What does civic responsibility mean to you?
Civic responsibility, for me, stems from two facts: the fact we are all human beings, and therefore morally valuable, and the fact that what we do affects other people. These facts are unavoidable: unless we live the life of a hermit, we have to deal with the truth that our actions affect others, and that that implies we have responsibilities towards them.
Not every sort of responsibility is “civic”, though: we have personal and professional responsibilities, for instance, which do not merit that label. Rather, our civic responsibilities are public, tending to address matters of broad social concern: politics, the environment, education, and society at large. Perhaps we can say that our civic responsibilities are those which do not concern only individuals we have a personal or professional connection with, but all people whom our actions might affect in the broadest sense.
As a Humanist, my notion of civic responsibility is broad and forceful: ideally we have a degree of civic responsibility to all humankind, a global and universal responsibility to act to promote human welfare. For the Humanist, there is no difference in moral worth, in principle, between one person and another: the mere fact of person-hood confers moral value on an individual and demands our respect and attention. Furthermore, I believe we are called not only to do the minimum required of citizens (obey laws, pay taxes etc.), but to actively promote others’ good. As Felix Adler put it:
“Act so as to elicit the best in others and thereby in thyself.”
Sadly in practice things are never quite so easy: we are so constituted to care far more deeply and strongly about those closest to use – our blood and kin, our co-workers, our partners in life’s endeavor – and it is difficult (perhaps impossible) to orientate our lives toward a truly humanitarian ideal. Nonetheless, the responsibility to think of how our actions affect humankind in the broadest sense presses upon us, and we must do our best to heed the call.
With this in mind, here are some ways my sense of civic responsibility manifests itself in my life:
- I believe every person deserves to have their basic human rights respected, so I work locally, within my society, for gay rights, women’s rights, and the rights of other minorities through direct activism. As a gay man, I focus much of my energy around gay rights at home and abroad: until recently I was a board member for Join the Impact MA, a gay rights activist organization in Boston, and I hope soon to join the board of SpeakOUT Boston, an organization which uses the power of personal stories to tackle prejudice. I sing with the Boston Gay Men’s Chorus and have sung with Coro Allegro, two LGBTQ choruses which try to use music to change the world.
- I believe that the privilege of living within a democracy is a great, placing a responsibility upon us to get involved. I am enthusiastically engaged in politics, volunteering for political campaigns in a variety of roles when I can. I worked with the Liberal Democrats in the UK, I did some work for Elizabeth Warren’s campaign in MA, and for the President’s campaign for reelection.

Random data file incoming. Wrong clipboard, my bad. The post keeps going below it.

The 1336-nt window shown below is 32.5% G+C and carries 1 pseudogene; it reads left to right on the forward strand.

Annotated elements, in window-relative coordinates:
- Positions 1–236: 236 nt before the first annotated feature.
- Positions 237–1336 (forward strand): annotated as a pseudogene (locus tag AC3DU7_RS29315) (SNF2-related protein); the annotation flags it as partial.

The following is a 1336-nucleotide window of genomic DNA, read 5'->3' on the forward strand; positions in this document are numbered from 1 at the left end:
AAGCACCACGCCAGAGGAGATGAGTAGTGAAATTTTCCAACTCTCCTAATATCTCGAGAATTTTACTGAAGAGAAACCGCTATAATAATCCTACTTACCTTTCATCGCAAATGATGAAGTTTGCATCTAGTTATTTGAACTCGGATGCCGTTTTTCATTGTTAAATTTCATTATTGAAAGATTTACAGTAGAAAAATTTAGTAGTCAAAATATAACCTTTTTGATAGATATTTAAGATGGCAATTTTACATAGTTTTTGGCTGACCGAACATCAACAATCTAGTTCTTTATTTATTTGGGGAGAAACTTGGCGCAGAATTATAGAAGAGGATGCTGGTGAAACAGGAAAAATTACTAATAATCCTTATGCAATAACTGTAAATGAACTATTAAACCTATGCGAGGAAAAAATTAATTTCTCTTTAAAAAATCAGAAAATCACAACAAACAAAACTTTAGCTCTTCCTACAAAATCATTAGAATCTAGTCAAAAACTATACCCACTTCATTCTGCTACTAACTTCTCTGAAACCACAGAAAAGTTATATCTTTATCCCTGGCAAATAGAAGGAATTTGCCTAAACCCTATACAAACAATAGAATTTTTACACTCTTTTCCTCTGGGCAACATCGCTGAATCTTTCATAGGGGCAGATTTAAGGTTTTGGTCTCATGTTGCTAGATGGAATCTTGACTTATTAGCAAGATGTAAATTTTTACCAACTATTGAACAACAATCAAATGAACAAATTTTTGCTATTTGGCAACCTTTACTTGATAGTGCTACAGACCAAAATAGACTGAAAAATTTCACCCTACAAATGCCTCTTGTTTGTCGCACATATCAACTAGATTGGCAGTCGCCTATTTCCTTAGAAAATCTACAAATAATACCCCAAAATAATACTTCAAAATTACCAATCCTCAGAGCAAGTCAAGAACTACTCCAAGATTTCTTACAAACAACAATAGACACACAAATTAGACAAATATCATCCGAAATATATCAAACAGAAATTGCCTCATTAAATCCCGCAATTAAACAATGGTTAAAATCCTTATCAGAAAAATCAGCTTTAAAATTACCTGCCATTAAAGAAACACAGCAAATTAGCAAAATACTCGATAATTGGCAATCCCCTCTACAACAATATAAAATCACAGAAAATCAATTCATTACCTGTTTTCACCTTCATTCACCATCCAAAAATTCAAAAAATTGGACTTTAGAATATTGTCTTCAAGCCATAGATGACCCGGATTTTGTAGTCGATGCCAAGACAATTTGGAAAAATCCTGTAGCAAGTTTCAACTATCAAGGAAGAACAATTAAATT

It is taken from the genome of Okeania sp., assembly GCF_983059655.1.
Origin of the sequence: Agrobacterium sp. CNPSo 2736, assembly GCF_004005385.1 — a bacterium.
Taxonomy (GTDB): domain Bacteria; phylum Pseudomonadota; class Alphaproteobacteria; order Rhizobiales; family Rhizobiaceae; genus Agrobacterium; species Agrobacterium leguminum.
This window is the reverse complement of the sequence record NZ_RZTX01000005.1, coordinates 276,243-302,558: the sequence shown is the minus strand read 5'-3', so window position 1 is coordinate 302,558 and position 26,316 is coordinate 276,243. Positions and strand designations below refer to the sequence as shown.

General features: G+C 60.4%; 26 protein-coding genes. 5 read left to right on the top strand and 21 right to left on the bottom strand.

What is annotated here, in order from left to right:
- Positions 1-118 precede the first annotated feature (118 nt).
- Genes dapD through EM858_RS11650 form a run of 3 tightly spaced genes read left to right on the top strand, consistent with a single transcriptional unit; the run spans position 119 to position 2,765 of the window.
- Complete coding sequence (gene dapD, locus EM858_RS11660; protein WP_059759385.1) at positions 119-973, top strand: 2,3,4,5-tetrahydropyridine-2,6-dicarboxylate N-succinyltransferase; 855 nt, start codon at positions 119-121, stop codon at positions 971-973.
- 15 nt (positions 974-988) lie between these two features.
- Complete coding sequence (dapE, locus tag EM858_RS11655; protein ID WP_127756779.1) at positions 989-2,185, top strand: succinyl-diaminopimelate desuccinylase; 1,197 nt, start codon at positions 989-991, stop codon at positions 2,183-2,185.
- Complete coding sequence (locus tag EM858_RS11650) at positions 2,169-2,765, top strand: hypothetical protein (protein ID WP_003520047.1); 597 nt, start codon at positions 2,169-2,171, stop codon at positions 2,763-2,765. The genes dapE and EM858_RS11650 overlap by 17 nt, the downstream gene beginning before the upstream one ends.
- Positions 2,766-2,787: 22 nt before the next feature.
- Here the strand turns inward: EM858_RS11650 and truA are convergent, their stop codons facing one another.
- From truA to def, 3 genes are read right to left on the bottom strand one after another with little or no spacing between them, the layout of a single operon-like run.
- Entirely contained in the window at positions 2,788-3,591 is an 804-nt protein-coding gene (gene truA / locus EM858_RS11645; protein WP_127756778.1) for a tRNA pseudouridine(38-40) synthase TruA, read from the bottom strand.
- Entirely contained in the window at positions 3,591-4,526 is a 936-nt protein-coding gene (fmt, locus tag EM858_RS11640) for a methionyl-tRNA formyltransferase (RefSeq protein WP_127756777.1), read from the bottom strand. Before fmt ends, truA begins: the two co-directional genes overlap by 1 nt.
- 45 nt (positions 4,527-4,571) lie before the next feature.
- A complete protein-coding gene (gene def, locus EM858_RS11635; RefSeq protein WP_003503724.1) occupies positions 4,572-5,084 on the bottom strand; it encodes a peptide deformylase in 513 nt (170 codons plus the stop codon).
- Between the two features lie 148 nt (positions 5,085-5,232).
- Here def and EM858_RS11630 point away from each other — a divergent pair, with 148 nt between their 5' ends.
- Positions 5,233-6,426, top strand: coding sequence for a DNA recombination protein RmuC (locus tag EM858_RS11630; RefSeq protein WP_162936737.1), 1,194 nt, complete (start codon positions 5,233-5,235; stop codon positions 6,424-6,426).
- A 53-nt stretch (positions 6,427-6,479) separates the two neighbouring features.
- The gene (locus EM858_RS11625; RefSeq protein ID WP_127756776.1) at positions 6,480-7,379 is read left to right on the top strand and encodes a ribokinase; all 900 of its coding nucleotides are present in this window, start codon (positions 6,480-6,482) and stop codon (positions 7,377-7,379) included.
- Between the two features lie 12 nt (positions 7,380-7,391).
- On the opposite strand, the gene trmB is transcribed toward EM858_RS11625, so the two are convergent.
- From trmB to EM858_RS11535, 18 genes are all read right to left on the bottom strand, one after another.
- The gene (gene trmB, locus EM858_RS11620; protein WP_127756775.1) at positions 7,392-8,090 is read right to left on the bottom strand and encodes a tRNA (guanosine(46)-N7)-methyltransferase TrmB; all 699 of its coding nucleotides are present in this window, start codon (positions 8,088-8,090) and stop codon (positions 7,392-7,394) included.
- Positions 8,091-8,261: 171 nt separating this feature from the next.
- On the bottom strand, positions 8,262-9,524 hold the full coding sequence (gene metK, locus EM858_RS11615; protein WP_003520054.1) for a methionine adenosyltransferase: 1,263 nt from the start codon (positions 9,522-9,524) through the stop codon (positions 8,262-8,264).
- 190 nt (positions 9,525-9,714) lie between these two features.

- I believe in the importance of non-professional civic spaces based around values (congregations, if you will), so I work with the Humanist Community at Harvard as a volunteer, working to create civic spaces for nonreligious people which might contribute to the humanization of society in the long-term.
- I give a significant portion of my (small) income to various charities, including Amnesty International, Immigration Equality, the Human Rights Campaign, the National Gay and Lesbian Task Force, the ACLU, and the Foundation Beyond Belief.
- Almost all my speaking as a Humanist is for free – I consider it part of my civic responsibility to promote the sort of society I wish to live in.
- I am training to be a leader in the Ethical Culture movement, to promote the development of a more ethical culture.
- I offer my services as a communications and persuasion consultant as a donation to causes which I believe to be in the public good.
- I have dedicated my professional and academic life to education, which I see to be one of the most pressing civic issues facing the USA and the world today.
I take civic responsibility extremely seriously: it is our way of making an impact in the world beyond our personal and professional lives, a way of eliciting the best in other people. I believe Humanists have a calling to engage ourselves in this sort of work: not a calling from the heavens, but from this world. For every superstition which keeps people enslaved is a call to our reason. Every cry of a hopeless child is a call to our compassion. Every tortured creed of human failure and inadequacy is a call to us to hope. In these ways we are called. We are called to build the Temple of the Future, that temple with justice its foundation, and columns of peace and goodwill. That temple of all the people, in which we all are robed in compassion and crowned with reason. A temple with its doors open to all humankind, the torch of progress burning in every sconce, the light of hope filling the world.
That is what civic responsibility means to me.